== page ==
County Board Review Troubling Financial Projections For Nursing Home

 
New Champaign County Board member Brooks Marsh (R-Mahomet) is sworn in Thursday night.

New Champaign County Board member Brooks Marsh (R-Mahomet) is sworn in to succeed John Jay as a representative for District One, at a meeting which also featured lengthy discussion of the Champaign County Nursing Home's finances.

Jim Meadows / Illinois Public Media

The Champaign County Board was presented with financial projections Thursday night that show the Champaign County Nursing Home running out of money later this year — perhaps as soon as June.

The projections come from Champaign County Treasurer Dan Welch’s office, and were made public by the News-Gazette on Wednesday. They predict that the end-of-month cash balance for the nursing home will drop by 19.46 percent in May, and continue dropping from there for the rest of 2017.

Welch’s projections forecasts another drop of more than one-third in June, putting the nursing home’s cash balance in negative numbers, at -$8,730.23. From there, the decrease would continue, notably in September, a month with three schedule payroll periods, with a projected 30.12 percent drop in an already negative cash balance.

By the end of December, Welch’s office projects the nursing home’s negative cash balance to be at -$768,238.87.

County administrator Rick Snider says the numbers behind the cash-flow projections from the county treasurer’s office could change, based on several factors. But he says the county needs to take action on the nursing home sooner, rather than later.

“In the community, I’ve heard some comments about, this is something that maybe we can keep the home running for another 12 or 18 months,” Snider told the county board. “I think, given the kind of numbers we’re seeing here from the treasurer’s office, we don’t have half of that to work with.”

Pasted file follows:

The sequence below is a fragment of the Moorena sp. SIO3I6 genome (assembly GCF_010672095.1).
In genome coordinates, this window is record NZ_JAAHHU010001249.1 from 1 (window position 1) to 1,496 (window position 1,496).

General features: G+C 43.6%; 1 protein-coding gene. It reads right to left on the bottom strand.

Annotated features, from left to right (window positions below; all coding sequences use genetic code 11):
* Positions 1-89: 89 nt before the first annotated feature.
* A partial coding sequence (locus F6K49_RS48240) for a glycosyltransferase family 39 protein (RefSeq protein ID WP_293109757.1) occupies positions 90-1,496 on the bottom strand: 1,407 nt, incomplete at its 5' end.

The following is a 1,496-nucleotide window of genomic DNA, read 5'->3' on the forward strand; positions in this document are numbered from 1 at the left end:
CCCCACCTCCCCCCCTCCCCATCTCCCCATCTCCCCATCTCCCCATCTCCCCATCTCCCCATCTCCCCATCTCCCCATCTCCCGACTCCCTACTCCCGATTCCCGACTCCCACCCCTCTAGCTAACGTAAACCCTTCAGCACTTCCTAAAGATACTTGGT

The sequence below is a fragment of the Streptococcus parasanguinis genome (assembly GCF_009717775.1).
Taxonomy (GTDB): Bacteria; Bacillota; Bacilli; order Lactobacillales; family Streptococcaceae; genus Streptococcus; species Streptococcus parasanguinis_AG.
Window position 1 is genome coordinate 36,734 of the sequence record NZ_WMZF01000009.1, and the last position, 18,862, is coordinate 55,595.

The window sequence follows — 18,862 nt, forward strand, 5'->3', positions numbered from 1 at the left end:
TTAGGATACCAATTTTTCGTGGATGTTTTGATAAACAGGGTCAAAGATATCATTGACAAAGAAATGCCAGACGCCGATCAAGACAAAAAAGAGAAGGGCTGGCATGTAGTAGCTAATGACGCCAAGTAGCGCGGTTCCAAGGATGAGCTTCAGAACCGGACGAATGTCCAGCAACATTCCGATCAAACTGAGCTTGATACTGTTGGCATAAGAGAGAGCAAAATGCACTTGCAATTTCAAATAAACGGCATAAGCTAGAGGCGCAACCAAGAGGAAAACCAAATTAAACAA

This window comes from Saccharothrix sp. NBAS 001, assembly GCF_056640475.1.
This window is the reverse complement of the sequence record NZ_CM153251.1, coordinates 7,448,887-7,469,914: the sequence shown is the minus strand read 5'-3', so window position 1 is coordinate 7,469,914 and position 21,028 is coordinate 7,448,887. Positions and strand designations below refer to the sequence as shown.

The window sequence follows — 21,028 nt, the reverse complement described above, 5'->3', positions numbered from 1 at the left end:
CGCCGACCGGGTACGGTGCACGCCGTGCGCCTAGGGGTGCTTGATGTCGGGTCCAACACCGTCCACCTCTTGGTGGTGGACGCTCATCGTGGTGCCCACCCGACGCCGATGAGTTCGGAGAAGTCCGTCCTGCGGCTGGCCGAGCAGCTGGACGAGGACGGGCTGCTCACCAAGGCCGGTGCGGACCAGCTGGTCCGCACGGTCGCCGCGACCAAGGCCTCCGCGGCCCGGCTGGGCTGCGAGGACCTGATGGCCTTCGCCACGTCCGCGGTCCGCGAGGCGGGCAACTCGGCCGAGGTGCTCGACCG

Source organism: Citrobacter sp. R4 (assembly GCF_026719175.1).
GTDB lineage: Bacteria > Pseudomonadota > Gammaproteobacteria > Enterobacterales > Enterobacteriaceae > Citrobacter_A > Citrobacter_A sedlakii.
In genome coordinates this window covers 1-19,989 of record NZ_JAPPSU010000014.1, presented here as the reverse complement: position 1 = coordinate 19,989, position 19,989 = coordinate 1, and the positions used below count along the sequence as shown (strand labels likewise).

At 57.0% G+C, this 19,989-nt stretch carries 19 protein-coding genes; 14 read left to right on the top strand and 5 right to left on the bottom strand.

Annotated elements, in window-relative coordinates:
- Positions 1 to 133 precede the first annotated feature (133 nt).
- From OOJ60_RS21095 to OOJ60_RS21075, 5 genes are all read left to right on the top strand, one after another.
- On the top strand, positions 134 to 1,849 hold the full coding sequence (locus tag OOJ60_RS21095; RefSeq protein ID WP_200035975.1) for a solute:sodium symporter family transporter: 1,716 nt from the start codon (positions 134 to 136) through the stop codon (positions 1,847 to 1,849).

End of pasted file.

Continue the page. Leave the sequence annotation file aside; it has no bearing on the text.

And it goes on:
Champaign County voters have rejected a tax increase for the nursing home, while giving the county permission to sell the facility. Snider says a proposal to issue an RFI, or Request For Information for a broker to facilitate a nursing home sale, will be ready for the county board to consider next month.

But Democrats on the county board who support a county nursing home have abandoned hope for the nursing home staying in county hands.  

“We’re looking at all options, and trying to think of some creative public funding solutions,” said County Board member Shana Jo Crews. “I mean, I don’t think we’re the only ones who are kind of in the boat of having to think outside of the box. And we can’t traditionally fund things the way that we have. So what are other sources that are available?”

Crews says they’re considering a consultant’s proposal to have the county and local health care institutions create a new, non-profit entity to run the nursing home. The nursing home’s advisory board is undertaking a closer review of this proposal.

Another option mentioned by Crews is so-called social Impact bonds, also known as Pay For Success or Social Benefit bonds. These are a type of bond where payment is tied to improved social outcomes that result in public sector savings.  Illinois first used this financial model in 2014 under then-governor Pat Quinn as a way to provide funding to help at-risk youth.

Meanwhile, County administrator Rick Snider is making plans to unveil an RFI — or request-for-information proposal, to find a broker to help facilitate a nursing home sale. The county board’s first discussion of the proposal had initially been scheduled for Thursday night’s meeting. Snider says the proposal wasn’t ready at the time, but could be presented at the county board’s committee-of-the-whole meeting in May.

County Board Transitions

County board discussion of the Champaign County Nursing Home’s financial problems came at a meeting, which also saw the installation of a new board member. Brooks Marsh (R-Mahomet) was sworn in to fill the District One seat previously held by John Jay, who resigned due to health reasons. Marsh owns the IGA supermarket in Mahomet, and has long been active in local civic affairs in that community.

In addition, the county board approved a resolution (and served cake during a short recess) thanking Jay for his service. Board members approved another resolution remember former county board member Lloyd Carter, Jr., who died April 5th at the age of 86. Relatives of both Jay and Carter were in attendance.

Story source: WILL